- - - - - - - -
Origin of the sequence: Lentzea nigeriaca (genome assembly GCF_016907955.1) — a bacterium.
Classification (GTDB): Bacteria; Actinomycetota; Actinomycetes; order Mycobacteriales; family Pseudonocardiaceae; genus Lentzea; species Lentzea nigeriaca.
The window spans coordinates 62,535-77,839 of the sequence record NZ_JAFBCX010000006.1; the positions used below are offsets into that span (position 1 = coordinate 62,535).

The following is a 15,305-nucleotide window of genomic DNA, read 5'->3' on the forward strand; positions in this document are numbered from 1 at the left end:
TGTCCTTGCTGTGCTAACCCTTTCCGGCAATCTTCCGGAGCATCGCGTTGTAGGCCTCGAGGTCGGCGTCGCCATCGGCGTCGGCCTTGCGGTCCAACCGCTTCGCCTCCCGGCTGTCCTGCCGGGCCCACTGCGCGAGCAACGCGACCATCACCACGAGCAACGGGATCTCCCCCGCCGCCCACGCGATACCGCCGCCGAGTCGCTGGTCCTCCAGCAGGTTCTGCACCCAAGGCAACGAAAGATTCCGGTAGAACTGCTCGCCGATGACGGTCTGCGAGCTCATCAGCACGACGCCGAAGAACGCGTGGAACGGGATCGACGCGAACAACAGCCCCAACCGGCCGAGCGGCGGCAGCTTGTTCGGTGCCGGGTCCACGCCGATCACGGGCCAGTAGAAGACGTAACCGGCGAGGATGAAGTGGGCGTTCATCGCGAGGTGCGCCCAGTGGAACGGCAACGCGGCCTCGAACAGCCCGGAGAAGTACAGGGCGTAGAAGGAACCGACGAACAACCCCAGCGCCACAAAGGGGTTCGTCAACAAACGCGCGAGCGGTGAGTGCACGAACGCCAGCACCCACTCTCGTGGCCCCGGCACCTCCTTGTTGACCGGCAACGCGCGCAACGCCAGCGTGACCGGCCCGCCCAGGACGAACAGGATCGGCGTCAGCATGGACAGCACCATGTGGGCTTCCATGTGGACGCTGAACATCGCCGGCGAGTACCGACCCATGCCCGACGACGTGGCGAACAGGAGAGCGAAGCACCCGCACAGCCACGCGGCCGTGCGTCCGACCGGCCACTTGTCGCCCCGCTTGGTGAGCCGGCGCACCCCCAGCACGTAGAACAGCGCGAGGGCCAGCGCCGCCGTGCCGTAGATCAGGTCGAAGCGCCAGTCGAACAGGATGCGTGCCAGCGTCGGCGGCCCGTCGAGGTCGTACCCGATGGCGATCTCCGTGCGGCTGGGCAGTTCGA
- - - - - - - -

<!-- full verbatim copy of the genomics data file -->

Origin of the sequence: Lentzea nigeriaca (genome assembly GCF_016907955.1) — a bacterium.
Classification (GTDB): Bacteria; Actinomycetota; Actinomycetes; order Mycobacteriales; family Pseudonocardiaceae; genus Lentzea; species Lentzea nigeriaca.
The window spans coordinates 62,535-77,839 of the sequence record NZ_JAFBCX010000006.1; the positions used below are offsets into that span (position 1 = coordinate 62,535).

The following is a 15,305-nucleotide window of genomic DNA, read 5'->3' on the forward strand; positions in this document are numbered from 1 at the left end:
TGTCCTTGCTGTGCTAACCCTTTCCGGCAATCTTCCGGAGCATCGCGTTGTAGGCCTCGAGGTCGGCGTCGCCATCGGCGTCGGCCTTGCGGTCCAACCGCTTCGCCTCCCGGCTGTCCTGCCGGGCCCACTGCGCGAGCAACGCGACCATCACCACGAGCAACGGGATCTCCCCCGCCGCCCACGCGATACCGCCGCCGAGTCGCTGGTCCTCCAGCAGGTTCTGCACCCAAGGCAACGAAAGATTCCGGTAGAACTGCTCGCCGATGACGGTCTGCGAGCTCATCAGCACGACGCCGAAGAACGCGTGGAACGGGATCGACGCGAACAACAGCCCCAACCGGCCGAGCGGCGGCAGCTTGTTCGGTGCCGGGTCCACGCCGATCACGGGCCAGTAGAAGACGTAACCGGCGAGGATGAAGTGGGCGTTCATCGCGAGGTGCGCCCAGTGGAACGGCAACGCGGCCTCGAACAGCCCGGAGAAGTACAGGGCGTAGAAGGAACCGACGAACAACCCCAGCGCCACAAAGGGGTTCGTCAACAAACGCGCGAGCGGTGAGTGCACGAACGCCAGCACCCACTCTCGTGGCCCCGGCACCTCCTTGTTGACCGGCAACGCGCGCAACGCCAGCGTGACCGGCCCGCCCAGGACGAACAGGATCGGCGTCAGCATGGACAGCACCATGTGGGCTTCCATGTGGACGCTGAACATCGCCGGCGAGTACCGACCCATGCCCGACGACGTGGCGAACAGGAGAGCGAAGCACCCGCACAGCCACGCGGCCGTGCGTCCGACCGGCCACTTGTCGCCCCGCTTGGTGAGCCGGCGCACCCCCAGCACGTAGAACAGCGCGAGGGCCAGCGCCGCCGTGCCGTAGATCAGGTCGAAGCGCCAGTCGAACAGGATGCGTGCCAGCGTCGGCGGCCCGTCGAGGTCGTACCCGATGGCGATCTCCGTGCGGCTGGGCAGTTCGA